May 23, 2019 1:04 pm
Updated: May 23, 2019 1:05 pm

Finance minister orders audit of NB Liquor after $400K bonus payouts

A customer shops in the craft beer section of the NB Liquor store in Fredericton, N.B., on Friday, June 16, 2017.

The Canadian Press/Stephen MacGillivray
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New Brunswick’s finance minister has ordered an internal audit of NB Liquor, just days after reports revealed that an accounting issue prompted a huge payout of extra employee and management bonuses.

The Crown-owned liquor retailer paid out almost $405,000 in extra sales incentives and executive bonus payments at the end of the 2017-18 fiscal year when it had to add an extra week to the fourth quarter.

NB Liquor said the added week was an effort to comply with accounting procedures set out in the province’s Liquor Control Act.

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The year end was pushed back in 2017-18, requiring a 53rd week.

READ MORE: NB Liquor paid out $400K in bonuses after extra week added to 2017-18 fiscal year

The added week increased the net income for the corporation, and in turn, the bonuses. However, by removing the week from the first quarter of 2018-19, targets weren’t met and no bonuses were paid for that quarter.

Finance Minister Ernie Steeves says the audit will be done by the Office of the Comptroller.

“Our government is committed to be open, honest and accountable to New Brunswickers and to protect their interests,” Steeves said in a statement Thursday.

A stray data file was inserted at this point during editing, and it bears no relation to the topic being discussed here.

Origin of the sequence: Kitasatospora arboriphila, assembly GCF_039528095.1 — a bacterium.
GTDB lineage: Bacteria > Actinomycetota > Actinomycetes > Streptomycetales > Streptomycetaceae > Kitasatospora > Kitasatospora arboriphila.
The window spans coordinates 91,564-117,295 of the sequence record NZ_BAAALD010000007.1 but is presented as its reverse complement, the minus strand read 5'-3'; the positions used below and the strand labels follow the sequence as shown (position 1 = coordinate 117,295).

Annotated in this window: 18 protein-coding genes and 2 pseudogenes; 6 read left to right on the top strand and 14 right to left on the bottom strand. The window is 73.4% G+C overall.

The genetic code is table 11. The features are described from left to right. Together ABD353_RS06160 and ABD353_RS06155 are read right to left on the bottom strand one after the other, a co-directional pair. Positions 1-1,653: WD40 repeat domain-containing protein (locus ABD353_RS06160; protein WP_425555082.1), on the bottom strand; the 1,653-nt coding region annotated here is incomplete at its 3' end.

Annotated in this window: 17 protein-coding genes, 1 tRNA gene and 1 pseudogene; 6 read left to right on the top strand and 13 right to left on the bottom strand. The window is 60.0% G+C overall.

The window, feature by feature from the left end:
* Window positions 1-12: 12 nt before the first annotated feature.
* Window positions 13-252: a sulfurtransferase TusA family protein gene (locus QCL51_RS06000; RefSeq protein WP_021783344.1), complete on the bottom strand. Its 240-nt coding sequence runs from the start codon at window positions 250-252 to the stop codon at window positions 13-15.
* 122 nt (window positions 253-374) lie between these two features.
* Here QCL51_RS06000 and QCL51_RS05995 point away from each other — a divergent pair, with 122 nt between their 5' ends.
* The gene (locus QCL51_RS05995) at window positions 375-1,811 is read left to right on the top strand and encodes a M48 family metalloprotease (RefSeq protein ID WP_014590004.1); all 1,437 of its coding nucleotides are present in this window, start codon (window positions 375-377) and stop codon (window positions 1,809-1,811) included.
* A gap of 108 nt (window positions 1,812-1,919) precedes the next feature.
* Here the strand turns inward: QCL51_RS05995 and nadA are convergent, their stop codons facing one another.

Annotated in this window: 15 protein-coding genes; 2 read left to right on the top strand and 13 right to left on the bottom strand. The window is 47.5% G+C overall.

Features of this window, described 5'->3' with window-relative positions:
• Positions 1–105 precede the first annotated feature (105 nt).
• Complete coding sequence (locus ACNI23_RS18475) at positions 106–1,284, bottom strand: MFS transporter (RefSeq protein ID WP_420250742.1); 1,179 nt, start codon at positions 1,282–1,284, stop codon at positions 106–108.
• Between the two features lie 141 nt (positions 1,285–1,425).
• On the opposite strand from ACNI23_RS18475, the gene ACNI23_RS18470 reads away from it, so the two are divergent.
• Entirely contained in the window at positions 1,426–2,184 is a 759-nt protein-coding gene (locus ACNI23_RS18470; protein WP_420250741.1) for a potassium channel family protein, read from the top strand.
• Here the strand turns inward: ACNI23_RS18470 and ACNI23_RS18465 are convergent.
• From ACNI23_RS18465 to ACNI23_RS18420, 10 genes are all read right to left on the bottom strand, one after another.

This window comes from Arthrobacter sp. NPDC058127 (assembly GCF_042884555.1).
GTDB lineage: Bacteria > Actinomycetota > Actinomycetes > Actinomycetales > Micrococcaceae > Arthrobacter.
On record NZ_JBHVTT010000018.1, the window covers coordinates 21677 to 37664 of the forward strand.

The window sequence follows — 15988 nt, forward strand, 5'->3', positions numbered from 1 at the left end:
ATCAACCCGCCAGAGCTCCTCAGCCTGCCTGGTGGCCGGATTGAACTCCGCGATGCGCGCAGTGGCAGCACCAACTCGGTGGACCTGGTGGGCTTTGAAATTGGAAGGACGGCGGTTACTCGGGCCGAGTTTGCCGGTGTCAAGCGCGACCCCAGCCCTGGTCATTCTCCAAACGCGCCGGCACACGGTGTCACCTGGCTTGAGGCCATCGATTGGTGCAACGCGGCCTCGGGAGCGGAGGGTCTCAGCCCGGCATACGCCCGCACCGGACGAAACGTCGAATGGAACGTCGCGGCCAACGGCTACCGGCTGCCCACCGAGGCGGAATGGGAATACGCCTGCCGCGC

“It is important to be up front about how we manage their taxpayer dollars. By making this decision, we ensure complete fiscal transparency and, most importantly, we ensure that we maintain public confidence in our Crown corporations, agencies and departments.”

Bonuses are paid out if results exceed approved budget targets.

WATCH: New Brunswick microbreweries worry for future as N.B. Liquor slashes prices

According to figures provided by NB Liquor, the total amount paid to general employees under the sales incentive plan for 2017-18 was $862,531, with an additional $69,423 for executive management bonuses.

Those amounts for 2018-19 fell to $252,242 and $56,923 respectively.

The company says future annual reports will detail the actual number of weeks to ensure there is no confusion.

The audit will start immediately, and the Office of the Comptroller will report back to the government by September.

© 2019 The Canadian Press

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